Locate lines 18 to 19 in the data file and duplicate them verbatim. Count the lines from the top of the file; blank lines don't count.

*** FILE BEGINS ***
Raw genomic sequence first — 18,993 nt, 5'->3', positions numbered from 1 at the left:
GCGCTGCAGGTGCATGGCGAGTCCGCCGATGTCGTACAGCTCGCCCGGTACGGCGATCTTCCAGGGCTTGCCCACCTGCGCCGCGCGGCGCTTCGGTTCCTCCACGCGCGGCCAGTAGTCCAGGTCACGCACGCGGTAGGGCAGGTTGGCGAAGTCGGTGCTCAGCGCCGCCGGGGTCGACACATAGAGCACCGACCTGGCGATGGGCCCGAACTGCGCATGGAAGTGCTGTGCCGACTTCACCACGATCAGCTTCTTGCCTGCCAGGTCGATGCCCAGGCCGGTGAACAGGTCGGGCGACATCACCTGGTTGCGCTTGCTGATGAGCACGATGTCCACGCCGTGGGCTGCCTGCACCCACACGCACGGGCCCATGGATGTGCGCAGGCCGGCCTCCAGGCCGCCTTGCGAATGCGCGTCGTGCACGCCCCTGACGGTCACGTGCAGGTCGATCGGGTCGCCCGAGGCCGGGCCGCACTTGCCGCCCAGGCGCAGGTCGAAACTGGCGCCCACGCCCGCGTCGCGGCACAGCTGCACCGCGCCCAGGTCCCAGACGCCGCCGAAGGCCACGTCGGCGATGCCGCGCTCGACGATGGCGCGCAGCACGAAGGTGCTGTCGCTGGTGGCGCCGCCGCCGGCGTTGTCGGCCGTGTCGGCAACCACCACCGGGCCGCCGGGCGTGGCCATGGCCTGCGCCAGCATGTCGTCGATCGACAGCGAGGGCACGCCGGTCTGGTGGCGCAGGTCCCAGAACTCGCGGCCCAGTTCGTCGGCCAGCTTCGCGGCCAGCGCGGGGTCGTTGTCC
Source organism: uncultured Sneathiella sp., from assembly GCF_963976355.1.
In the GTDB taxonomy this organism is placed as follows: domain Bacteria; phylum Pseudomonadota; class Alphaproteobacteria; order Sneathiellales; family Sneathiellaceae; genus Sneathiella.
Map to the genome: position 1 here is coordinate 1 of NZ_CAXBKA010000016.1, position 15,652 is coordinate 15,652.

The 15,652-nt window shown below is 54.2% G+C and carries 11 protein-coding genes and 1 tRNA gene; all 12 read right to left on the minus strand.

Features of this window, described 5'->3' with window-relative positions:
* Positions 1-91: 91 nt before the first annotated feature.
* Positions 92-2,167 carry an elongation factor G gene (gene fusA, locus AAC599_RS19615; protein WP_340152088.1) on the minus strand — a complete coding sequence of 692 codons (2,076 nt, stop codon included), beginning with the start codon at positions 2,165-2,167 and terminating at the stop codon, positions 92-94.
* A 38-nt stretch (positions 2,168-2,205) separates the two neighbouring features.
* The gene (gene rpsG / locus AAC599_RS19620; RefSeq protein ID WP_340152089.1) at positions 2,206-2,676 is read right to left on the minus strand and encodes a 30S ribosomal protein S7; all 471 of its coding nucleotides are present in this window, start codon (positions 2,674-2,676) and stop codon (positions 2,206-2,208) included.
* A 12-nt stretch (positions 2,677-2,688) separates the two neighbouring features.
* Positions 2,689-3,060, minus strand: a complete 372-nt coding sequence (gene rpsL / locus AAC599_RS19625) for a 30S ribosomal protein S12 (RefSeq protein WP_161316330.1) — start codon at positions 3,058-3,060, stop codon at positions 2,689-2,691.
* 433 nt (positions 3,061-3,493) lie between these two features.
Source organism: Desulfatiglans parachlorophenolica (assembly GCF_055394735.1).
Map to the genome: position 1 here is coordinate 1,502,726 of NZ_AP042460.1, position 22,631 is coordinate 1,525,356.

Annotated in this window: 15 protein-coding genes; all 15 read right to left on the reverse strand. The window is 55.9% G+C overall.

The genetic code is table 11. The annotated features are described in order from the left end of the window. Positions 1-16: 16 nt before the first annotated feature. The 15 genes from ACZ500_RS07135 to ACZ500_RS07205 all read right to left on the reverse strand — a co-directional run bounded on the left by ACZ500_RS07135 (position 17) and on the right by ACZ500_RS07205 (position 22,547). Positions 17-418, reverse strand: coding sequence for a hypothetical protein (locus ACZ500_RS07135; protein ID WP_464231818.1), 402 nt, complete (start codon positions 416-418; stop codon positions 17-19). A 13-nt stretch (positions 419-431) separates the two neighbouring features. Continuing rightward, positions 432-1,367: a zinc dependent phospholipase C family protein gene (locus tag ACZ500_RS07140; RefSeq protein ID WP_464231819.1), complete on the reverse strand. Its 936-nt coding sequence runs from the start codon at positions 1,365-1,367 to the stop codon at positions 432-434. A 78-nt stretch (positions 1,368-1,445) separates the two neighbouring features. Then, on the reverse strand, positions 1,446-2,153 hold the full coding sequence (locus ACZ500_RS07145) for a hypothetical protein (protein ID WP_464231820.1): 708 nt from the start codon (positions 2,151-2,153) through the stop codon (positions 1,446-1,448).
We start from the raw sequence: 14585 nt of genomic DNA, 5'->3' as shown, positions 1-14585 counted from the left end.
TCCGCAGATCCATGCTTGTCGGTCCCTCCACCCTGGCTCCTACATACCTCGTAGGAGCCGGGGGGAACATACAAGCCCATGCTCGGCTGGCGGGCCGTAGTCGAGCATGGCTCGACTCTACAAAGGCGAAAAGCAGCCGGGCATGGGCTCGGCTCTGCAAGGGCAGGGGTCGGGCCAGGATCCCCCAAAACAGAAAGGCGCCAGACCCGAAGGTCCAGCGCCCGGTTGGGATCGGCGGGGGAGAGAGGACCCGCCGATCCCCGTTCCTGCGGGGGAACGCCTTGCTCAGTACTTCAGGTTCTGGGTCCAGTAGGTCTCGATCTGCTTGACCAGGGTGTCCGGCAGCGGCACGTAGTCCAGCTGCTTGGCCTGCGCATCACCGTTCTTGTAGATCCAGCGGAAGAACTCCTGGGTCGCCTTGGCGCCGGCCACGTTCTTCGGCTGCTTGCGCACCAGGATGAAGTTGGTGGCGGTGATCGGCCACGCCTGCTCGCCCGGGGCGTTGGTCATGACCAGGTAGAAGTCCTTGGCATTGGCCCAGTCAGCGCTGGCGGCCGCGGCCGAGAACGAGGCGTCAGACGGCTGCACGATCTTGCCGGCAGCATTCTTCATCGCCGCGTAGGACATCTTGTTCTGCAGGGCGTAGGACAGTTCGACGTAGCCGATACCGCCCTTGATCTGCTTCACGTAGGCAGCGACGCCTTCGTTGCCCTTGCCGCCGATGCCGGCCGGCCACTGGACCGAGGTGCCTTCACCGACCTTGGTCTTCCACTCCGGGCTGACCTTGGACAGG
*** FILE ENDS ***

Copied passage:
The genetic code is table 11. The annotated features are described in order from the left end of the window. Positions 1-16: 16 nt before the first annotated feature. The 15 genes from ACZ500_RS07135 to ACZ500_RS07205 all read right to left on the reverse strand — a co-directional run bounded on the left by ACZ500_RS07135 (position 17) and on the right by ACZ500_RS07205 (position 22,547). Positions 17-418, reverse strand: coding sequence for a hypothetical protein (locus ACZ500_RS07135; protein ID WP_464231818.1), 402 nt, complete (start codon positions 416-418; stop codon positions 17-19). A 13-nt stretch (positions 419-431) separates the two neighbouring features. Continuing rightward, positions 432-1,367: a zinc dependent phospholipase C family protein gene (locus tag ACZ500_RS07140; RefSeq protein ID WP_464231819.1), complete on the reverse strand. Its 936-nt coding sequence runs from the start codon at positions 1,365-1,367 to the stop codon at positions 432-434. A 78-nt stretch (positions 1,368-1,445) separates the two neighbouring features. Then, on the reverse strand, positions 1,446-2,153 hold the full coding sequence (locus ACZ500_RS07145) for a hypothetical protein (protein ID WP_464231820.1): 708 nt from the start codon (positions 2,151-2,153) through the stop codon (positions 1,446-1,448).
We start from the raw sequence: 14585 nt of genomic DNA, 5'->3' as shown, positions 1-14585 counted from the left end.